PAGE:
Belfer Center Director Graham Allison
From the Director
Author: Graham Allison, Director, Belfer Center for Science and International Affairs; Douglas Dillon Professor of Government, Harvard Kennedy School
In the space of just over a year, Harvard President Drew Faust righted two old wrongs. In March 2011, she engineered the return of the Reserve Officers Training Corps to Harvard, after Congress agreed to repeal the ‘Don’t Ask, Don’t Tell’ law. Then, last month, Faust ended the 40-year estrangement of Henry Kissinger from Harvard.
The former national security adviser and secretary of state in the Nixon and Ford administrations had not returned to the campus for a public event in four decades. A rift that had remained between Kissinger and the Harvard faculty and students who had protested his policies during the Vietnam War left many scars.
With two decisive gestures, Faust has, in effect, declared the end of the Vietnam War at Harvard University—nearly 40 years after the last American troops withdrew in 1973. She called Kissinger one of Harvard’s legendary alumni.
I was honored to play a small role in this détente, moderating a roundtable discussion with Kissinger at Sanders Theatre on April 11. We were joined by Joe Nye, my colleague and former Kennedy School dean, and Jessica Blankshain, a Kennedy School doctoral student.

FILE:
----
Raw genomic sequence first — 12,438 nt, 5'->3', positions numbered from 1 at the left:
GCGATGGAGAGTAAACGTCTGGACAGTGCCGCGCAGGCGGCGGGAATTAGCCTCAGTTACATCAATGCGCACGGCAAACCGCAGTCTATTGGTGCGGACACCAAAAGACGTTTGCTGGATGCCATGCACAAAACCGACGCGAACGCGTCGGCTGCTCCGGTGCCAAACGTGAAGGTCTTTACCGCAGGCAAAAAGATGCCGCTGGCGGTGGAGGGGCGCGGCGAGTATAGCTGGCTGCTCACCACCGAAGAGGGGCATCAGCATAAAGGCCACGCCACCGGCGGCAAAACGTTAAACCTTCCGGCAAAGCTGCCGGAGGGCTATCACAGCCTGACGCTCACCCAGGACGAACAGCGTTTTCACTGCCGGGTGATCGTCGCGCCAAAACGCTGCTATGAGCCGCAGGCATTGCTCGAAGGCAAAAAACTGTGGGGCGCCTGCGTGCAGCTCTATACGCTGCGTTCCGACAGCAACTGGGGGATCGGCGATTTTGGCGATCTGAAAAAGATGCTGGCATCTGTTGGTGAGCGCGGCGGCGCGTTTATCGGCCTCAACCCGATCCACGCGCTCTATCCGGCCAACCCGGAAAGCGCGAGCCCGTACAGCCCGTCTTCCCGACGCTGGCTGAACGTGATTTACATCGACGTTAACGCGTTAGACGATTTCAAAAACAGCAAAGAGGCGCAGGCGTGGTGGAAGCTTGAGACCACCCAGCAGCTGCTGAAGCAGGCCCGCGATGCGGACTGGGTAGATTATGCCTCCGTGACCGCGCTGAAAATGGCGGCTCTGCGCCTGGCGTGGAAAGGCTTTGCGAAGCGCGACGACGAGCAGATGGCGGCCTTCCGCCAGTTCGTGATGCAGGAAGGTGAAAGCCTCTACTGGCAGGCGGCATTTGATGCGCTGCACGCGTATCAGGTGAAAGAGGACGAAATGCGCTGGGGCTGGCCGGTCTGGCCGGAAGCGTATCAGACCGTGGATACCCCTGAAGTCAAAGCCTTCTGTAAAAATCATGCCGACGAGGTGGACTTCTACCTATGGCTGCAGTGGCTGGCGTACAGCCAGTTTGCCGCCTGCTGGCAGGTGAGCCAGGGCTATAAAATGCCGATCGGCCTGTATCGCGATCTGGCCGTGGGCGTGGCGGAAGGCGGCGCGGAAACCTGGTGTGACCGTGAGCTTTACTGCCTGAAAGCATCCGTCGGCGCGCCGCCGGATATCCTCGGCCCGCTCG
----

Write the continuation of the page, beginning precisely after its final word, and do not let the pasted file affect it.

A couple of gray-haired protesters still wanted to put Kissinger on trial. But I was struck by the rock-star reception Kissinger received from the overflow audience, mainly Harvard undergrads for whom Vietnam is a history lesson. The students questioned Kissinger, who is now 88 years old, firmly but politely, and afterwards crowded toward the stage to have him autograph his new book about China, recalling the breakthrough Kissinger achieved with China in 1971-72.
Several members of the Belfer Center International Council were in the audience, our annual meeting having just concluded that day. Also attending was Professor Niall Ferguson, Belfer Center board member who is Kissinger’s biographer. We are pleased to welcome Ferguson’s wife, Ayaan Hirsi Ali, a prominent Somali-Dutch scholar and politician, who joins the Center as a fellow this spring.
In March, Kissinger and I were in Seoul as guests of South Korean President Lee Myung-bak, who asked us to a “long lunch” to discuss plans for the second Nuclear Security Summit. The Belfer Center assembled an impressive body of research and policy proposals for summit-goers on nuclear security and nuclear terrorism. Matthew Bunn, William Tobey, Olli Heinonen, Marty Malin, Simon Saradzhyan, Eben Harrell, and Ben Rhode took the lead which we featured on a new website called the Nuclear Security Summit Dossier.
Spring also brought European political experts to the Center. Nicholas Burns’ Future of Diplomacy Project hosted former NATO Secretary General Javier Solana and former British Foreign Secretary David Miliband at the Kennedy School as Fisher Family Fellows. They shared the stage at a JFK Jr. Forum and gave master classes. Nick also hosted the Great Negotiator Award with Belfer Center faculty member Jim Sebenius of Harvard Business School. The award went to James Baker, the former secretary of state who brokered so many agreements in his career.
With all this intense work on past and present foreign policy challenges—including an off-the-record briefing for General Martin Dempsey, chairman of the Joint Chiefs of Staff—the Belfer Center remains actively engaged in the debate about the U.S. role in the world.
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